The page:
Fall, Fears and Fantasy
The Crocodile and the Dentist
By Taro Gomi
Best for: Ages 3-5
New things can be scary. This is definitely the case for most children who visit the dentist for the first time. Just imagine if you were a crocodile and had to visit the dentist! Told from two perspectives—the dentist’s and the crocodile’s—this tale helps us all understand we are not alone in our fears. Crocodile is big and strong yet he still fears getting his toothache fixed by the masked dentist. Of course, the dentist fears the crocodile (who wouldn’t fear putting his hands in a crocodile’s mouth?). In the end, being brave and overcoming one’s fears take the spotlight.
Older children will see the fun and humor in the illustrations, but younger readers may still be frightened by the smiling dentist holding sharp tools.
What’s good: Easing of dental phobias everywhere.
What’s bad: The humor may be over the heads of many young readers.
The Widow’s Broom
By Chris Van Allsburg
Best for: Ages 5-8
This year is the 25th anniversary of Chris Van Allsburg’s The Widow’s Broom. Many readers are familiar with Allsburg’s other hits, The Polar Express and Jumanji. Despite being 25 years old, The Widow’s Broom might seem brand new to many readers.
Van Allsburg brings this tale to life with his signature illustration style, mixing moody shadows with humorous expressions. The story is all about a witch’s broom. Minna Shaw loves her broom. The enchanted item has a personality all its own. It helps Minna and keeps her company. They are fine friends. But many of Minna’s neighbor’s fear the broom and see it only as evil.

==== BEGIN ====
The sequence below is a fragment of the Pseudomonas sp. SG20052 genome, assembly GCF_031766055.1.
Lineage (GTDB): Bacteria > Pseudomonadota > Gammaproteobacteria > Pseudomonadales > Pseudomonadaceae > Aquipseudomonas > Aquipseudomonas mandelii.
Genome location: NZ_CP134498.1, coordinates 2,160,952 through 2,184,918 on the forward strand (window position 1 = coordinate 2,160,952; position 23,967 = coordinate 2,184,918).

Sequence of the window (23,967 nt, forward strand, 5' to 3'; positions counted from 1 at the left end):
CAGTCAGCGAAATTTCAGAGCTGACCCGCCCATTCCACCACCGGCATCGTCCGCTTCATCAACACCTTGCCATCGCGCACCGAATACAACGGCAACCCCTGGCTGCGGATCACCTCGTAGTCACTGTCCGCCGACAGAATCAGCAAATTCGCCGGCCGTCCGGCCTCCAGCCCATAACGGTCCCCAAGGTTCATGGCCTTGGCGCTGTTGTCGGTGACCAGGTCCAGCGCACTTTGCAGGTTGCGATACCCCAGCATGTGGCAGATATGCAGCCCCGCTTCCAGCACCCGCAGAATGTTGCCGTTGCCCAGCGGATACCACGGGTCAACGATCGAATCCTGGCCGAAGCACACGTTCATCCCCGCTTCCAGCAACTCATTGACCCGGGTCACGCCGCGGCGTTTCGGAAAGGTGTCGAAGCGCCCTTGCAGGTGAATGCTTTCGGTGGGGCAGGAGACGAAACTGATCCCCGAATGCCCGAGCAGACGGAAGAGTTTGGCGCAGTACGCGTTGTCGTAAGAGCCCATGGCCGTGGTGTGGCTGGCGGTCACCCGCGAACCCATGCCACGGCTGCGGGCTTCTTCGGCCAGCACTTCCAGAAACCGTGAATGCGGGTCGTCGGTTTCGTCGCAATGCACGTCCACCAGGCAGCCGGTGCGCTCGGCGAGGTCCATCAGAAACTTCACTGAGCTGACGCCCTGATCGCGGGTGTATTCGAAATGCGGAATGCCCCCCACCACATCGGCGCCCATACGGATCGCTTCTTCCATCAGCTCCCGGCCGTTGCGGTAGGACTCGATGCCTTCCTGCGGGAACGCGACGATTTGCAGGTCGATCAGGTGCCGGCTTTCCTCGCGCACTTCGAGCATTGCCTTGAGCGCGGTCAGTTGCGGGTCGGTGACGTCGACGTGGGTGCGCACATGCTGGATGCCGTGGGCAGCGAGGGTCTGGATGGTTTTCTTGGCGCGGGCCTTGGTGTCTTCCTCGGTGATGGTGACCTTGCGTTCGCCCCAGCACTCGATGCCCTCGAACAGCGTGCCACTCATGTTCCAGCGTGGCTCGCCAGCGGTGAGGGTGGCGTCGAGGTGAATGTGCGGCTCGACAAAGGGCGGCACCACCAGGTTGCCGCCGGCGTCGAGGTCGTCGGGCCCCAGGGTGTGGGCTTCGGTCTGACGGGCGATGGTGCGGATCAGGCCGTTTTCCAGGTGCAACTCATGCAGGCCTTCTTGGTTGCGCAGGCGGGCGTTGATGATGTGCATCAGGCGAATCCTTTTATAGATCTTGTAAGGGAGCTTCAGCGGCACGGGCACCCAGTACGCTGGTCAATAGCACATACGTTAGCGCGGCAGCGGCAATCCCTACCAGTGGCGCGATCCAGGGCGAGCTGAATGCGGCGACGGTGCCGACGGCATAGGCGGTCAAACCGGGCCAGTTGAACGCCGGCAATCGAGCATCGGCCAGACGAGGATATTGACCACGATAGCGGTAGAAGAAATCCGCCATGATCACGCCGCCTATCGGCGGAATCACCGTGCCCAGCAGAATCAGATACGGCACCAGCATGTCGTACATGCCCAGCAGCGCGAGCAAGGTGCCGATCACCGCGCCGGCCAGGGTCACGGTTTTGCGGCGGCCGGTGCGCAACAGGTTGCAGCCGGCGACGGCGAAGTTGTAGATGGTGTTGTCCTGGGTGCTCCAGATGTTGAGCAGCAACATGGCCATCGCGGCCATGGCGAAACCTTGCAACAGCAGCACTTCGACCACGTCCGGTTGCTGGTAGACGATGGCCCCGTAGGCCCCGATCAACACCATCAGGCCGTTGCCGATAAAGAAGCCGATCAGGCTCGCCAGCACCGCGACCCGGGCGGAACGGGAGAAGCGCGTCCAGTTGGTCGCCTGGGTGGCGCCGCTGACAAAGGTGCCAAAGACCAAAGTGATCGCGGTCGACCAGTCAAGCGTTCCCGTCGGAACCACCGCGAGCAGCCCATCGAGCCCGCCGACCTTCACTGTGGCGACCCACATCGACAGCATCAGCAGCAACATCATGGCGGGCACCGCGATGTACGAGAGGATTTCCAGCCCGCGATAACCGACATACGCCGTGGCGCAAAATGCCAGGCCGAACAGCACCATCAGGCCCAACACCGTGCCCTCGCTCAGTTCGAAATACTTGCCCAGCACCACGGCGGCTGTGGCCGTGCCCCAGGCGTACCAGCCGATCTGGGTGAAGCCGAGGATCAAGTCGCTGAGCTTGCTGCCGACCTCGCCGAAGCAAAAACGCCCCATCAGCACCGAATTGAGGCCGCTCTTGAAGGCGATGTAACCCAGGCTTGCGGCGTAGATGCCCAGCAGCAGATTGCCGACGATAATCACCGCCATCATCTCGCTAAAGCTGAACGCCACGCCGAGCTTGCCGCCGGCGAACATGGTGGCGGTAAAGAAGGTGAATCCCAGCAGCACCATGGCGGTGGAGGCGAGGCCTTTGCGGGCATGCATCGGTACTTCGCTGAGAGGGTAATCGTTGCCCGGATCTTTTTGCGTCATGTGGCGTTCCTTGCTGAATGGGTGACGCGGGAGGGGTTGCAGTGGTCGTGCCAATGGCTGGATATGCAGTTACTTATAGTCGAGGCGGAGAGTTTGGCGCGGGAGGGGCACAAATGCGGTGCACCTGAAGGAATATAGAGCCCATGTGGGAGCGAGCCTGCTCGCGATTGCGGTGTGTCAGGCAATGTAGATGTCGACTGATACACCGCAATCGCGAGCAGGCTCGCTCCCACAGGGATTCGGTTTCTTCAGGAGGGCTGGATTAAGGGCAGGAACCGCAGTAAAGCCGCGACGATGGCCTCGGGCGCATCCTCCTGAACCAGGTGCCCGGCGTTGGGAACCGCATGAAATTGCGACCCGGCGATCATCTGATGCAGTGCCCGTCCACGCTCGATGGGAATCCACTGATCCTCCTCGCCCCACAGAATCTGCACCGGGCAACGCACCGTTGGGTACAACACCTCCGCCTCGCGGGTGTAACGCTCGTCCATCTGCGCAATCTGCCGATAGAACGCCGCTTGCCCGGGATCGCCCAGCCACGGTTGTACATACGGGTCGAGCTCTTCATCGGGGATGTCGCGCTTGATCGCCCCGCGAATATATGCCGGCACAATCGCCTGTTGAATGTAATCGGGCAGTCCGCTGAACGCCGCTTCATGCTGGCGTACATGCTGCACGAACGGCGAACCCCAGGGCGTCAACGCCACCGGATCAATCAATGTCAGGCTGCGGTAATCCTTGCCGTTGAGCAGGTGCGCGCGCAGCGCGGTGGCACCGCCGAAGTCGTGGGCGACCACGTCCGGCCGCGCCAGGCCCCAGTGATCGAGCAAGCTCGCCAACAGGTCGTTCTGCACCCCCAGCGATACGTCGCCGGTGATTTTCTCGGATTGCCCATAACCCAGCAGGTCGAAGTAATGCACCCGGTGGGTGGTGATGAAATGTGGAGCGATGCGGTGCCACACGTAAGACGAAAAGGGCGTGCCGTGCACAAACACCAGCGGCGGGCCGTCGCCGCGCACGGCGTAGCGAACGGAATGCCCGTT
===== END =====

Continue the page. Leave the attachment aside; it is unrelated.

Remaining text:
Van Allsburg explores good and evil, friendship and much more in this page-turner of a book. Children will be captivated by each illustration and want to make this an annual fall read.
What’s good: Chris Van Allsburg’s signature style offers captivating images.
What’s bad: Some concepts will be too heady for young readers.
The Adventurer’s Guide to Dragons (and Why They Keep Biting Me)
By Wade Albert White
Best for: Ages 8-12
This follow-up to The Adventurer’s Guide to Successful Escapes finds Anne, Penelope and Hiro enjoying their time at Saint Lupin's Quest Academy for Consistently Dangerous and Absolutely Terrifying Adventures. It doesn’t take long for a new quest to be triggered. The quest: Kill the dragon queen. Of course, killing the dragon queen will probably start a war with the dragons. But ignoring a quest can lead to very bad results as well.
Fans of the first adventure will enjoy this one too. Don’t worry if you haven’t read the first book; this one stands on its own. Just be ready for action and humor as Anne and her friends try to complete the quest.
What’s good: Fast action, robots and dragons.
What’s bad: A little absurd, but young readers should enjoy that aspect of the tale.